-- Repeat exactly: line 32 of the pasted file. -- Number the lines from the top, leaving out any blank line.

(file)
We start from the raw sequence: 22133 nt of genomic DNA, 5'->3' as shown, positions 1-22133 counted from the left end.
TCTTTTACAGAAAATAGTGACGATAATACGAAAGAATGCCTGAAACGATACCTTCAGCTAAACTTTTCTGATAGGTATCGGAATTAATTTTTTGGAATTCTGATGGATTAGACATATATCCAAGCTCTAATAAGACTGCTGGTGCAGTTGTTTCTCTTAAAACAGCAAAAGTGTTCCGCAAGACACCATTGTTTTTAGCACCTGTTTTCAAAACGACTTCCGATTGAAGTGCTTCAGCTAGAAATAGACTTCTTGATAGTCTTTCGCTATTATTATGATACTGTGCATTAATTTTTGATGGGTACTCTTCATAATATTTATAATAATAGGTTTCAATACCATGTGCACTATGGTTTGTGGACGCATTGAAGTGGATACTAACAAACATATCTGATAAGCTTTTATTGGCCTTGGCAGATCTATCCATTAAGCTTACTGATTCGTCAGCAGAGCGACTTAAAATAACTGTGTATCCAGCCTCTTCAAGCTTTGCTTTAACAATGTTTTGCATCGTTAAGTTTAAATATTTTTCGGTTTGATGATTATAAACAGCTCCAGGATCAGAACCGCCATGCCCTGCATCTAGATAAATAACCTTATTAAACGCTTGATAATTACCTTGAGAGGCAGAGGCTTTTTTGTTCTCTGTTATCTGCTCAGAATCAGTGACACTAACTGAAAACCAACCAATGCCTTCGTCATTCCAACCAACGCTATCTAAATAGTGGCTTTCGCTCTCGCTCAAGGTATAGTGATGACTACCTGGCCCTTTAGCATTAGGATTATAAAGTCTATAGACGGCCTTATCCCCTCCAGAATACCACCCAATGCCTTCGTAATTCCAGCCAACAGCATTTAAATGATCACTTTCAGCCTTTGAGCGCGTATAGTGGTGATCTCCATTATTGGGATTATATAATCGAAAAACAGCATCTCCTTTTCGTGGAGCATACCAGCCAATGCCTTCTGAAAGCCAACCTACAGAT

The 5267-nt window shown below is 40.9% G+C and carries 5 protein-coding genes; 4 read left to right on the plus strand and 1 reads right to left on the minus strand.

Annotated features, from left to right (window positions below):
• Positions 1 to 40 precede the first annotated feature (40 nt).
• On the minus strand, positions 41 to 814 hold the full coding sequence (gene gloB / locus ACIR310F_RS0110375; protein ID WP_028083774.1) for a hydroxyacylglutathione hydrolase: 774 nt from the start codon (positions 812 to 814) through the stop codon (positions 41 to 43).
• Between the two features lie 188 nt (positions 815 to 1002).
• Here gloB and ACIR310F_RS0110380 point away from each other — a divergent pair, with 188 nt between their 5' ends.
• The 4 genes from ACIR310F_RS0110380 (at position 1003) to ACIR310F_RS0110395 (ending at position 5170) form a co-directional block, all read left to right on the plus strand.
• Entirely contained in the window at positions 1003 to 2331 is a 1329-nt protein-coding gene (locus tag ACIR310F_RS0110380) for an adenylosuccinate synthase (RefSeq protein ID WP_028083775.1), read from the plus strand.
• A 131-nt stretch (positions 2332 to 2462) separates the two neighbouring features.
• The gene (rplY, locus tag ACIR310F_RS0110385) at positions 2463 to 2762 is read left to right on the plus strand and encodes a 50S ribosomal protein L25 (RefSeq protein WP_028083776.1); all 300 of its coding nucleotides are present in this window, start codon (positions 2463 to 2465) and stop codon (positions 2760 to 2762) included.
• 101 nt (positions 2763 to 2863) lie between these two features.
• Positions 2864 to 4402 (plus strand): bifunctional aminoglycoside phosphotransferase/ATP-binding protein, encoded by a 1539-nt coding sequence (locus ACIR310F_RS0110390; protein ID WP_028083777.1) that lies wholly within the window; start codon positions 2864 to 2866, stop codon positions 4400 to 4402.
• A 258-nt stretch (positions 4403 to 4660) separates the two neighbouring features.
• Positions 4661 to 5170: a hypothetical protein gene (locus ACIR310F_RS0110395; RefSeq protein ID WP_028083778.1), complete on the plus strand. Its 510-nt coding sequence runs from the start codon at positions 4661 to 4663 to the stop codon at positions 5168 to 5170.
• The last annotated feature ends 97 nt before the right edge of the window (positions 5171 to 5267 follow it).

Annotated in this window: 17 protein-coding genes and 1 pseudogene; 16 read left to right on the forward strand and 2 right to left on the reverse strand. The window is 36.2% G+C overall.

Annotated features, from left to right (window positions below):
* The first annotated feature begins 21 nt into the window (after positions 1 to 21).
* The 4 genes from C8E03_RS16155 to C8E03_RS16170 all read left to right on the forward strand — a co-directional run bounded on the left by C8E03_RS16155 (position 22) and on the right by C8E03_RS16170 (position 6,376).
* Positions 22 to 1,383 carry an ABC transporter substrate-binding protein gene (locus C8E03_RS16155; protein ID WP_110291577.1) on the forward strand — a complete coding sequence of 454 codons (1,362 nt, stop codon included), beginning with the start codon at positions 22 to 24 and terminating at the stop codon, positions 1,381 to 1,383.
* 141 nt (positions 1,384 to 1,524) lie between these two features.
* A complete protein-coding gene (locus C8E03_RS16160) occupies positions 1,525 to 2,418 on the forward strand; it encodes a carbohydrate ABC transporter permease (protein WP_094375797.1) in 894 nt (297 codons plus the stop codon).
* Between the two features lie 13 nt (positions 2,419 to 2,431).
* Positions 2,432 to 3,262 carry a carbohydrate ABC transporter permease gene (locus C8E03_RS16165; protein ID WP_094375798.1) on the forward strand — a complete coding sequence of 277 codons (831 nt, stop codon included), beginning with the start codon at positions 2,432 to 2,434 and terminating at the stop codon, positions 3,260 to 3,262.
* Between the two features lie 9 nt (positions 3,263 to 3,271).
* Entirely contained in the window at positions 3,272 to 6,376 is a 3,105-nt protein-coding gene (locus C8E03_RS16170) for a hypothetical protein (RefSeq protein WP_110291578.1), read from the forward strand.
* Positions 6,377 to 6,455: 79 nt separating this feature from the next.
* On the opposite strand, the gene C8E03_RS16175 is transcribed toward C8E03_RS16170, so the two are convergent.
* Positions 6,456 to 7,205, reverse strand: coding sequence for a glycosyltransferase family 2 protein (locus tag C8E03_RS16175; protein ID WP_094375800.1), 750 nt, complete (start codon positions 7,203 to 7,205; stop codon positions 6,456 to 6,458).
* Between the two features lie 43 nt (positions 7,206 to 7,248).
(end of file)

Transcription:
* Between the two features lie 43 nt (positions 7,206 to 7,248).